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The Dirty Dozen Review


Very Good
Can The Dirty Dozen really be 40 years old? Well, almost. This watershed film paved the ways for bad-guys-as-heroes flicks ranging from The Wild Bunch to Reservoir Dogs, and its influence is still felt today. Yet how can The Dirty Dozen feel so tired when viewed in this millennium? Maybe its a cast that, though exquisite, is a bit much. The Dirty Dozen also appears to have paved the way for the Airport movies, studded with megastars and short on plot. Viewed today, too much of Dozen is schlocky and trite, reliant on stereotypes that border on Hogan's Heroes-level characterizations to tell the WWII-era story. (Writ large: 12 career criminals are given a last chance to pull off a major anti-Nazi mission.) The film is pioneering, daring, and very well made. But there's a bit much to go around, and now you can see the actors jockeying for notice among each other. Still a good film, though its impact is now starting to fade.

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The Three Faces Of Eve Review


Very Good
Never mind Alistair Cooke's monologue which opens The Three Faces of Eve: The film is not a true story presented without embellishment. It is based on a novel, which itself was based loosely on a true story about a woman with multiple personality disorder.

Joanne Woodward's performance in the title role is pretty much the only reason to see the film today -- mental illness has been handled with much more grace in the years since. Woodward deftly handles the difficult task of running through three characters: At first she's Eve White, a troubled and plain young woman, and soon enough Eve Black, a brazen hussie, comes to the forefront, doing battle with Eve White. As her psyche continues to degenerate, a third identity, Jane, comes to the forefront. Eve's psychiatrists are offered up as heroes -- looking back at them today reveals that they're all total chumps -- and through a series of absurd hypnotisms she eventually comes to grips with her past abuse and, like that, gets well.

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The Man In The Gray Flannel Suit Review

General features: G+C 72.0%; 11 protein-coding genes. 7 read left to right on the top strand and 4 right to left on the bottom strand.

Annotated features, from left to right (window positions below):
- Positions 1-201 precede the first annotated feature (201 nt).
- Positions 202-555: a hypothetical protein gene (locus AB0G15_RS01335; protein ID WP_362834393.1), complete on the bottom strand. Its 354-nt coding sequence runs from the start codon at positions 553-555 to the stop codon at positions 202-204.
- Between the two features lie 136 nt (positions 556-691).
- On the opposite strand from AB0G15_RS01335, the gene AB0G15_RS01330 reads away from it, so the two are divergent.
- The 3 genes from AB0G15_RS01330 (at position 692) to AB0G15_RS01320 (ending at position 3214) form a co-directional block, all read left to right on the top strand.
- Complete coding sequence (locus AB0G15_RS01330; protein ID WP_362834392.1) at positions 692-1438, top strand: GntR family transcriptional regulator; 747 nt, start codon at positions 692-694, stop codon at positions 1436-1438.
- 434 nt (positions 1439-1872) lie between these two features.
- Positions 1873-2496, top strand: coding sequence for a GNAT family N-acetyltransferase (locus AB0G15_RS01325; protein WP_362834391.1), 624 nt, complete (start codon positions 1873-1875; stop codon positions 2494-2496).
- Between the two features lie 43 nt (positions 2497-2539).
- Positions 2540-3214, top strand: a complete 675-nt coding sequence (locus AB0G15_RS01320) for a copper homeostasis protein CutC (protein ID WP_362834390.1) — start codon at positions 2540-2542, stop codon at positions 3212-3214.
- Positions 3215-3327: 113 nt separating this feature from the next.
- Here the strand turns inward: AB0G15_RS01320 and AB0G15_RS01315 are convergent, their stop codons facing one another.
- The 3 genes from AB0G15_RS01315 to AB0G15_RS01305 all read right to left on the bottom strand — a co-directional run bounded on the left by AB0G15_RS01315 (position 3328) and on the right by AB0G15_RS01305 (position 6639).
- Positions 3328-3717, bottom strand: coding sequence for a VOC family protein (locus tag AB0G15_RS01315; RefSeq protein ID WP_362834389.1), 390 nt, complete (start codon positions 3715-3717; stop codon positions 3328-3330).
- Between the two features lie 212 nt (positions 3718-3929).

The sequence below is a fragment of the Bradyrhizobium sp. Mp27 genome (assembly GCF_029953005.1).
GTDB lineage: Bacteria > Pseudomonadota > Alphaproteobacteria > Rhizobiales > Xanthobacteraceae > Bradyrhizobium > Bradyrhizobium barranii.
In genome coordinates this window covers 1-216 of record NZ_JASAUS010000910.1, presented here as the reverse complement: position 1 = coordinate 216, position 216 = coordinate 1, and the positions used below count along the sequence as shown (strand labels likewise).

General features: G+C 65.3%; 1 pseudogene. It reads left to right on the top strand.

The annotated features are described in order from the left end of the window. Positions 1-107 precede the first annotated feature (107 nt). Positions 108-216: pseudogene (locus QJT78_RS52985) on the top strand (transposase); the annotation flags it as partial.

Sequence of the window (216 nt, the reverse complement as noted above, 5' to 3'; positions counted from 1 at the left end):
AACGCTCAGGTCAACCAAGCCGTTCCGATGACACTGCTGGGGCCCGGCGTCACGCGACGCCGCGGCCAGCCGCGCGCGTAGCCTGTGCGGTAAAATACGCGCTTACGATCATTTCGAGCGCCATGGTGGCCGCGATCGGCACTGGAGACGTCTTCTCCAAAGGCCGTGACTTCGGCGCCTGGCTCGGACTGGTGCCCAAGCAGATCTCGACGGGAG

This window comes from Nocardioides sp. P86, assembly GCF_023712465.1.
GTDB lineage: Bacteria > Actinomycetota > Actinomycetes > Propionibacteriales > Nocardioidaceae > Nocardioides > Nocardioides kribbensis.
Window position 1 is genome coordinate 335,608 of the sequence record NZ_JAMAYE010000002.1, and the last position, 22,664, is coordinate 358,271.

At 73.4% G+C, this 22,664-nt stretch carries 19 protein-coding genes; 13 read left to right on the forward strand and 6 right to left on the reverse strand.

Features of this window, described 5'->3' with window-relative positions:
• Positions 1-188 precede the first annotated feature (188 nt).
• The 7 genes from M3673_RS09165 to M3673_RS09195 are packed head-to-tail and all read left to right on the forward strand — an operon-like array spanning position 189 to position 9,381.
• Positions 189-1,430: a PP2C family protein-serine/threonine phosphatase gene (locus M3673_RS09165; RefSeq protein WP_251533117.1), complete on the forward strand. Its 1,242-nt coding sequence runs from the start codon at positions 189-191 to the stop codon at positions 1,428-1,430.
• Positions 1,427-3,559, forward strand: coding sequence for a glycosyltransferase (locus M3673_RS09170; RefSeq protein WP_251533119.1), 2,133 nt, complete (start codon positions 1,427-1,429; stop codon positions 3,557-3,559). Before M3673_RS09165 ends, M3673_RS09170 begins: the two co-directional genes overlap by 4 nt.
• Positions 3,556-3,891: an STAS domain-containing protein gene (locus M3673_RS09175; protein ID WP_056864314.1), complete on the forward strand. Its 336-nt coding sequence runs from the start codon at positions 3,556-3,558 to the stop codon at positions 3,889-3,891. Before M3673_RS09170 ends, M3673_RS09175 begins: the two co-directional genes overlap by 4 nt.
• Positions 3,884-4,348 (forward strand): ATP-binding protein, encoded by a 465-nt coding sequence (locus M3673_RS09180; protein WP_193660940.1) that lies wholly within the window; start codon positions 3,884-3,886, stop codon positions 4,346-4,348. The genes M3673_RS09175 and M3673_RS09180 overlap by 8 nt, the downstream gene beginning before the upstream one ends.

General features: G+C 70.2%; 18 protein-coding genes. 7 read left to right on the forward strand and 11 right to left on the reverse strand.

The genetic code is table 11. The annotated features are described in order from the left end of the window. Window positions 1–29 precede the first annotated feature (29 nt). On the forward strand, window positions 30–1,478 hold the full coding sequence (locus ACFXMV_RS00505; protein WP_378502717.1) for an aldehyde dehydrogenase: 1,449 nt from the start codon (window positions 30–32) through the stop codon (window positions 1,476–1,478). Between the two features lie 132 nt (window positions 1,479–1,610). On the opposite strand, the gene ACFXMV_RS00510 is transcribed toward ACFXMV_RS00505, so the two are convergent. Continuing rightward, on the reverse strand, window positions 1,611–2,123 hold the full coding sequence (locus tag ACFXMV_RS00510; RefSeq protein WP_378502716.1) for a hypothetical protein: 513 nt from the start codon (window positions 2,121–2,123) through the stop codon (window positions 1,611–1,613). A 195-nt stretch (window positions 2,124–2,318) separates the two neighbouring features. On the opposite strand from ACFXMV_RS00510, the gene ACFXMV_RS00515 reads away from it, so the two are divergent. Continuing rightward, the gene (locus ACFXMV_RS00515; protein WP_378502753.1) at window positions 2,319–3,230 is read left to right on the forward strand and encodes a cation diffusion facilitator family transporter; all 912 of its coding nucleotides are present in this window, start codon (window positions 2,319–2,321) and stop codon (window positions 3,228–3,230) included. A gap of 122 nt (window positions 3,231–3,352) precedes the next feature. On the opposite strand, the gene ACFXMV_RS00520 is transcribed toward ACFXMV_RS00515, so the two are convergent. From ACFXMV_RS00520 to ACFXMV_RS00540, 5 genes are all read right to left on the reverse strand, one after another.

Very Good
You've heard of "the man in the gray flannel suit." He's the workaholic office drone who commutes into the city every day and struggles wearily to climb a daunting corporate ladder while dealing with petty office politics. In The Man in the Gray Flannel Suit, Gregory Peck plays Tom Rath, that quintessential '50s organization man, an archetypal tormented post-war striver and father of the baby boom who wonders if he's making the right choices... or if he has the freedom to make any choices at all in his conformist world.

A Madison Avenue advertising executive, Rath lives in a comfortable Connecticut bedroom community and commutes in and out of the city, leaving him little time for his wife Betsy (Jennifer Jones) and his funny, television-addicted kids. Betsy, who in typical '50s suburban style is deeply concerned about keeping up with the Joneses, pushes Rath to find a better job, and he agrees even as he realizes that more work and stress is not what he wants. In fact, he's heading toward what we now call a mid-life crisis, although they didn't have a word for it back then.

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The Grapes Of Wrath Review


Excellent
John Ford's adaptation of the John Steinbeck novel is moving and heartfelt, despite its random structure and rambling, overwrought (and overly political) narrative. Henry Fonda owns the show as Tom Joad, a prison parolee in the 1930s who returns to his Oklahoma home to discover his family has been ousted from their farm by a greedy corporation when the infamous "dust bowl" hits. The family packs it up for California to try to make a go of it as migrant farm workers, which doesn't necessarily pan out for the best, thanks to Tom's penchant for getting into fights with "Okies go home" types. The Grapes of Wrath pours on the populist and neo-Communist schmaltz, but Fonda's portrayal of the permanently-down-on-his-luck Tom really makes you feel sorry for him. Which, I suppose, is the point.
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